Crape myrtle trees are under attack by a tiny pest. A cure is elusive.

Crape myrtle trees are a beloved staple in many gardens and landscapes across the United States. With their vibrant blooms and hardy nature, they have become a popular choice for homeowners and landscapers alike. However, these trees are now under attack by a tiny pest known as the crape myrtle bark scale.

The crape myrtle bark scale is a small insect that feeds on the sap of crape myrtle trees. They are about the size of a pinhead and can be difficult to spot with the naked eye. However, their presence can cause significant damage to the tree, including stunted growth, yellowing leaves, and even death.

Unfortunately, finding a cure for this pest has proven to be elusive. While there are some insecticides that can be used to control the population of the crape myrtle bark scale, they are often ineffective and can harm beneficial insects as well.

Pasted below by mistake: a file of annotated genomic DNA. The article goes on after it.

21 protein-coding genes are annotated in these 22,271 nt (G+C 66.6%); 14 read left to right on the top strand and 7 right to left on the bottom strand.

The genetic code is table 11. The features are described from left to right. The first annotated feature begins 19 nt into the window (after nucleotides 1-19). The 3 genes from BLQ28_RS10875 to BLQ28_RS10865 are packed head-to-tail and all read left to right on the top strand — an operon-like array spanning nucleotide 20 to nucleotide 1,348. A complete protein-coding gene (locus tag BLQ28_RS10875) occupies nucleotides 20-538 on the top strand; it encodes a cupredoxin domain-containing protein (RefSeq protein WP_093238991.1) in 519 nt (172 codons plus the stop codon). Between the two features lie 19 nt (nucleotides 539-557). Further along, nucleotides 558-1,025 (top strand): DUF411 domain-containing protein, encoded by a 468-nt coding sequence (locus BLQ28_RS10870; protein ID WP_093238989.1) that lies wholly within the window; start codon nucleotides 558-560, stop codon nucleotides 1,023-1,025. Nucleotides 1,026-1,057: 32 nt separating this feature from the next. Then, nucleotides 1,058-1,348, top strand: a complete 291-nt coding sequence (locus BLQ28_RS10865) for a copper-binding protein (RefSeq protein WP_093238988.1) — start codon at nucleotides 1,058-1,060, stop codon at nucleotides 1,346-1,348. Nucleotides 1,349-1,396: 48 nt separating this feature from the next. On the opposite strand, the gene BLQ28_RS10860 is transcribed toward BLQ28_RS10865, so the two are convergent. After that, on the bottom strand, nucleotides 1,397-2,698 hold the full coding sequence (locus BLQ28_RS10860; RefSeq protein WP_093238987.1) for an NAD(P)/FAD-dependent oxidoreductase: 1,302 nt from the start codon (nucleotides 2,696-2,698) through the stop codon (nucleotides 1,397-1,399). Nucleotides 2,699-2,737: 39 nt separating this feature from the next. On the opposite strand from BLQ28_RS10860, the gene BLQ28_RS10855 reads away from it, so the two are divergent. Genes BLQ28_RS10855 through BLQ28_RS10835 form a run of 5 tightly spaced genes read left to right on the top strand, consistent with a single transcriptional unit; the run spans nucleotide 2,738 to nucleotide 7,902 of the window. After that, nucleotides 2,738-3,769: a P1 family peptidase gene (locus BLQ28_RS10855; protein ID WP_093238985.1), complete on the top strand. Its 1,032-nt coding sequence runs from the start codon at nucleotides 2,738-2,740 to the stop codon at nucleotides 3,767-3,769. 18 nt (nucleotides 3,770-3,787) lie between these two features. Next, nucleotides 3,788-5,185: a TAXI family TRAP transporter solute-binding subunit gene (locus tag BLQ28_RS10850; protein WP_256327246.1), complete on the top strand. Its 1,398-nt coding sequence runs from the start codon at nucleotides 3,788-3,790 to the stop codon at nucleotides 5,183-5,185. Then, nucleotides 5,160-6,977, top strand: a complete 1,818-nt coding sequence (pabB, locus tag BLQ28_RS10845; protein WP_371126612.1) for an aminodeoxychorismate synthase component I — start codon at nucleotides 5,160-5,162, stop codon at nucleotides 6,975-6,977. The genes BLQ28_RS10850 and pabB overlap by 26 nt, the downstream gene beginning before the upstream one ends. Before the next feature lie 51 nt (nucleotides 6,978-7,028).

One potential solution that has been proposed is the use of natural predators to control the population of the crape myrtle bark scale. Ladybugs and lacewings are both known to feed on these pests and could potentially be used to control their population.

Another option is to plant crape myrtle trees that are resistant to the crape myrtle bark scale. While there are currently no varieties that are completely immune to the pest, some varieties have shown to be more resistant than others.

Despite these potential solutions, the crape myrtle bark scale remains a significant threat to these beloved trees. It is important for homeowners and landscapers to be vigilant in monitoring their trees for signs of infestation and to take action as soon as possible to prevent further damage.

In the meantime, researchers and scientists continue to search for a cure for this tiny but destructive pest. Until a solution is found, it is up to us to protect and preserve these beautiful trees for future generations to enjoy.